I had an awesome morning yesterday. I got to visit Point Lobos State Marine Reserve.
It's no exagerration to say that this is one of the most studied, best known marine protected areas in California, if not the United States. And one of the oldest, as I discovered, being first designated as a protected area back in 1960. As part of the state-wide MPA redesign process in the late 1990s (more of that to come), it was expanded and became a full SMR in its own right. Today it forms part of the California Department of State Parks's suite of protected areas, and is visited by over a million visitors each year.
I was there early at 9am to meet staff from CA State Parks, Daniel Williford, Pat Clark-Gray and Berndt Stolfi, along with Leandra Lopez from the MPA Collaborative Network. Daniel is an interpreter at Pt Lobos and leader of an online live kayaking and video tour of the kelp forests at Pt Lobos, Pat is a programme manager for interpreation and also co-chair of the Monterey MPA collaborative group (of which more later), Bernd coordinates the PORTs distance learning programme using Daniel's videos to reach children across the state. And last but not least, Leandra helps to coordinate the MPA collaborative groups' outreach activities.
What I hadn't realised, and this was from talking to the local docents (guides), that Point Lobos was an industrial place up to the 1920s, with a cannery for abelone, coal mining, forestry, gravel mining, whaling and fishing all going on in and around the bay at one point. It was not until a rich guy by the name of A.M. Allan bought all the coal licensing blocks which ultimately ended up in the hands of the State that the area was safeguarded for its natural beauty.
Ca State Parks are one of a number of organisations with either a responsibility or interest in the management of Point Lobos and California's other marine reserves, and obviously have an interest in getting the profile and word of Pt Lobos out there. And in fact, they may be doing too well - with only 150 car spaces and a million visitors a year, people have been parking along the highway and risking their safety to get into the reserve, and the extra pressure has been difficult to manage. One option could be a shuttle bus into the reserve from outside, though this is to be discussed.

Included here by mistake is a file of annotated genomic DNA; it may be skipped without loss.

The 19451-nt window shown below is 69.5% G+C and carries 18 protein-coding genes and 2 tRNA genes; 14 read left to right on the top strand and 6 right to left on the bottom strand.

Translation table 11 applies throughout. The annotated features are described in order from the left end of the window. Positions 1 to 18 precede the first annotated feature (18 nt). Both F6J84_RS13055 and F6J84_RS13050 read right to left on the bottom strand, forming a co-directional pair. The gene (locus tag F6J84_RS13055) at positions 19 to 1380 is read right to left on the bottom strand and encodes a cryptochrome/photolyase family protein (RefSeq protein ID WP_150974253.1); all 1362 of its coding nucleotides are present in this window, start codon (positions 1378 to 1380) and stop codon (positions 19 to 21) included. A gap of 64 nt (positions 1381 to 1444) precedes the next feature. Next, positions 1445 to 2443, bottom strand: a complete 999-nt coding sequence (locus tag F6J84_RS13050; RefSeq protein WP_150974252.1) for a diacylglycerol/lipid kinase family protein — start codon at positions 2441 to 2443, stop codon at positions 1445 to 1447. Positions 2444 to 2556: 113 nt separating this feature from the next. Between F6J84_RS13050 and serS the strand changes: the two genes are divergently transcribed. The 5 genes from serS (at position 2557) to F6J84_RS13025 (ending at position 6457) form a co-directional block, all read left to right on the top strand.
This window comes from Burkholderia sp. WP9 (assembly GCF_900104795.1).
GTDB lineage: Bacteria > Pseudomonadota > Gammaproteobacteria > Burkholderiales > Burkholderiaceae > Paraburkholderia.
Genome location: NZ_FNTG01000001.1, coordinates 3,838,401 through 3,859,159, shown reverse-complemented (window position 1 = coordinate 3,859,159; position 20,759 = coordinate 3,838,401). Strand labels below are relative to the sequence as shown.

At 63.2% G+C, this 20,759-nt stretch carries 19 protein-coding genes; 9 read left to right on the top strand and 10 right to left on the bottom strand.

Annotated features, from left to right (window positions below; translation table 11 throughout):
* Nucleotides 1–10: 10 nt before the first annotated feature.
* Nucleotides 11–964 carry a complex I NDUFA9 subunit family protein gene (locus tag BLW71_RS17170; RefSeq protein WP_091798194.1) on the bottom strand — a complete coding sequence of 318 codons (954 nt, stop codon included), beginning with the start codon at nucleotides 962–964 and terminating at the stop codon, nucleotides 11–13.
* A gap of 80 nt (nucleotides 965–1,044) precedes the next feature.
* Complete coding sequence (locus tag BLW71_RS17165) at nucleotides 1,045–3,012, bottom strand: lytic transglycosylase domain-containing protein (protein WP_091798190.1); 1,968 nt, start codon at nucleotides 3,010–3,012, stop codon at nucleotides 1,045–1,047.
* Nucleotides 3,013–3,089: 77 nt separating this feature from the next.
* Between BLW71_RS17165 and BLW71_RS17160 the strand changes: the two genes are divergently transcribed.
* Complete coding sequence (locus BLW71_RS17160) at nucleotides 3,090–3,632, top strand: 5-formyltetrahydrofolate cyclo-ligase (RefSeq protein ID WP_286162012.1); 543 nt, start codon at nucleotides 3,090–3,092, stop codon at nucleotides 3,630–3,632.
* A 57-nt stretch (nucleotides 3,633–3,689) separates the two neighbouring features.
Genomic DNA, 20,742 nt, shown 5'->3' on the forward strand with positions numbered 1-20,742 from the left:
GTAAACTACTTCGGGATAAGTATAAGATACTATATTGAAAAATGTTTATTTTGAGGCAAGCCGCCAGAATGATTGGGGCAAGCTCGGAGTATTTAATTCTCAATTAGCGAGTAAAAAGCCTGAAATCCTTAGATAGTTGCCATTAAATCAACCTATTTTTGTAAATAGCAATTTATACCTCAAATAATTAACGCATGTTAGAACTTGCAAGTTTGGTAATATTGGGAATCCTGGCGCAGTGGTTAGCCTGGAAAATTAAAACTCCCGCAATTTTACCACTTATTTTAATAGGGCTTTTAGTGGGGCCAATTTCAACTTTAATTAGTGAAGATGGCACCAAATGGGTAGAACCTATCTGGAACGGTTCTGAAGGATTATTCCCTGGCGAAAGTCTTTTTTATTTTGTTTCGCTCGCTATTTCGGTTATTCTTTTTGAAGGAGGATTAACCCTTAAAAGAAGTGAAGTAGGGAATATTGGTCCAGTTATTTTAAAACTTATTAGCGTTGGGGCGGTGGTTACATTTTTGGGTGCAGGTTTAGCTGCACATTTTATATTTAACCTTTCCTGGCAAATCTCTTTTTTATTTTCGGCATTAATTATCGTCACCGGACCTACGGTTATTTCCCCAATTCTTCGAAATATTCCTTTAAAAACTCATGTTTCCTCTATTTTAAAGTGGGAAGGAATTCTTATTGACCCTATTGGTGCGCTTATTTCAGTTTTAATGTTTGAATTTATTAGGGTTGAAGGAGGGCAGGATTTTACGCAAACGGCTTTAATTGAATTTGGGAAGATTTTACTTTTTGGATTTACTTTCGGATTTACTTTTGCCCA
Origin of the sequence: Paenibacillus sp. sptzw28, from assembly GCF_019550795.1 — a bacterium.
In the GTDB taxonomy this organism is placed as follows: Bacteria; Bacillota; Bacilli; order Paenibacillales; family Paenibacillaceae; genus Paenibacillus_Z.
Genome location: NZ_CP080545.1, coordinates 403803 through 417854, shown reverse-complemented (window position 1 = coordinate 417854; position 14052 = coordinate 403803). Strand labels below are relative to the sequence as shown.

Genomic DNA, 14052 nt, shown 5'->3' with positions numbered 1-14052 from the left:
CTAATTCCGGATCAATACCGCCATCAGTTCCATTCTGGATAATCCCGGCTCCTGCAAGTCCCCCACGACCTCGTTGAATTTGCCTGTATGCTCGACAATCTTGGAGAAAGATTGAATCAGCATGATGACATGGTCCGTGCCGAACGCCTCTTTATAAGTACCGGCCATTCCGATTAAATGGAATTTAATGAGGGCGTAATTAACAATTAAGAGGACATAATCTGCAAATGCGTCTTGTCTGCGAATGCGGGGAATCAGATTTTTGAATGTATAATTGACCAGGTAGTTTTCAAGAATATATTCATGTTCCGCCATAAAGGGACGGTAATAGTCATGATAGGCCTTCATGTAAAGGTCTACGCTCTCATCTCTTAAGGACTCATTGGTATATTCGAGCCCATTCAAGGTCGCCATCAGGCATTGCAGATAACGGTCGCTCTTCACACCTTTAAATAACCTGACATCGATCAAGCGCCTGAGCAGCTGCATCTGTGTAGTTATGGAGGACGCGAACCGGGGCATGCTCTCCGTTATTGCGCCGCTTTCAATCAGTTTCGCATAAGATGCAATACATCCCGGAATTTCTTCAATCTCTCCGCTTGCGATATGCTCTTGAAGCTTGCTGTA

You could tell that the area had been a no-take zone for 50 years - the water was just so clear and clean and peaceful (I'm hoping to get the chance to dive it later). I was also struck (despite cuts to resources apparently) how much on the ground capacity there is for Pt Lobos, both in terms of rangers and interpretative staff. And in general, the level of resrouce that is available for SMR management. In this instance, it has come from various sources, includiing the California Ocean Protection Council, National Geographic and even funding as mitigation from power plants using water as cooling. The level of philanthropic interest in MPA management is also significantly higher than the UK, a large part of which has focussed on the establishment of the MPA Collaboratives. All this is relative, of course, and we could always use more money and local staff in the UK!
We also got the chance to test out a nifty piece of remote camera kit that (when people get the hang of controlling it!) can live stream from underwater to classrooms around the state and beyond. That's thanks to a grant to give 30 of these remove ROVs to groups along the State and support from National Geographic. I must admit to being a bit jealous as the images were really clear - it would be great to have these in the UK.
Leandra was kind enough to give me the proper background on the MPA collaborative network's origins, which I'll save for a future post. Coming up next, my meeting with the California Fish and Wildlife Service...